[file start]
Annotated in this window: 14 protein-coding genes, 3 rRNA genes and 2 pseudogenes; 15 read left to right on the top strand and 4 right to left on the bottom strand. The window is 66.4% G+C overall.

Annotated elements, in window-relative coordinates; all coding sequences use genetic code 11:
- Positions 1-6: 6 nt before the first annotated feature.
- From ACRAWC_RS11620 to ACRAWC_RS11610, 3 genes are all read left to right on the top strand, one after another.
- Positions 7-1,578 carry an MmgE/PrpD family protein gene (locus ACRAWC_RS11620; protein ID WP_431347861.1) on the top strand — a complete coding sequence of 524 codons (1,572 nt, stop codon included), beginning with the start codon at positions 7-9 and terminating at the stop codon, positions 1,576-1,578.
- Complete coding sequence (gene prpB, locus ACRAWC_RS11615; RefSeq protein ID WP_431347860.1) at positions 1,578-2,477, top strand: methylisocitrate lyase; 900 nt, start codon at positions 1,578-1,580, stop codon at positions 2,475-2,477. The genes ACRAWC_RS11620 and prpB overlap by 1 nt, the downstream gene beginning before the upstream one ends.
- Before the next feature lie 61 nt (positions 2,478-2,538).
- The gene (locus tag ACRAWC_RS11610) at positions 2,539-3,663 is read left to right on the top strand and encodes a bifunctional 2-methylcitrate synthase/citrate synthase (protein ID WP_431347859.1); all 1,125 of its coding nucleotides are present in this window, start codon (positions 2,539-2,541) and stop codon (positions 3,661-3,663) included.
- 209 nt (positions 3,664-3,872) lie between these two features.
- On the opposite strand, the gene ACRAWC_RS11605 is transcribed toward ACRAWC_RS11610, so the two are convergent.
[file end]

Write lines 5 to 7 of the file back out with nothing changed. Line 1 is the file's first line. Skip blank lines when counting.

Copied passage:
- Positions 7-1,578 carry an MmgE/PrpD family protein gene (locus ACRAWC_RS11620; protein ID WP_431347861.1) on the top strand — a complete coding sequence of 524 codons (1,572 nt, stop codon included), beginning with the start codon at positions 7-9 and terminating at the stop codon, positions 1,576-1,578.
- Complete coding sequence (gene prpB, locus ACRAWC_RS11615; RefSeq protein ID WP_431347860.1) at positions 1,578-2,477, top strand: methylisocitrate lyase; 900 nt, start codon at positions 1,578-1,580, stop codon at positions 2,475-2,477. The genes ACRAWC_RS11620 and prpB overlap by 1 nt, the downstream gene beginning before the upstream one ends.
- Before the next feature lie 61 nt (positions 2,478-2,538).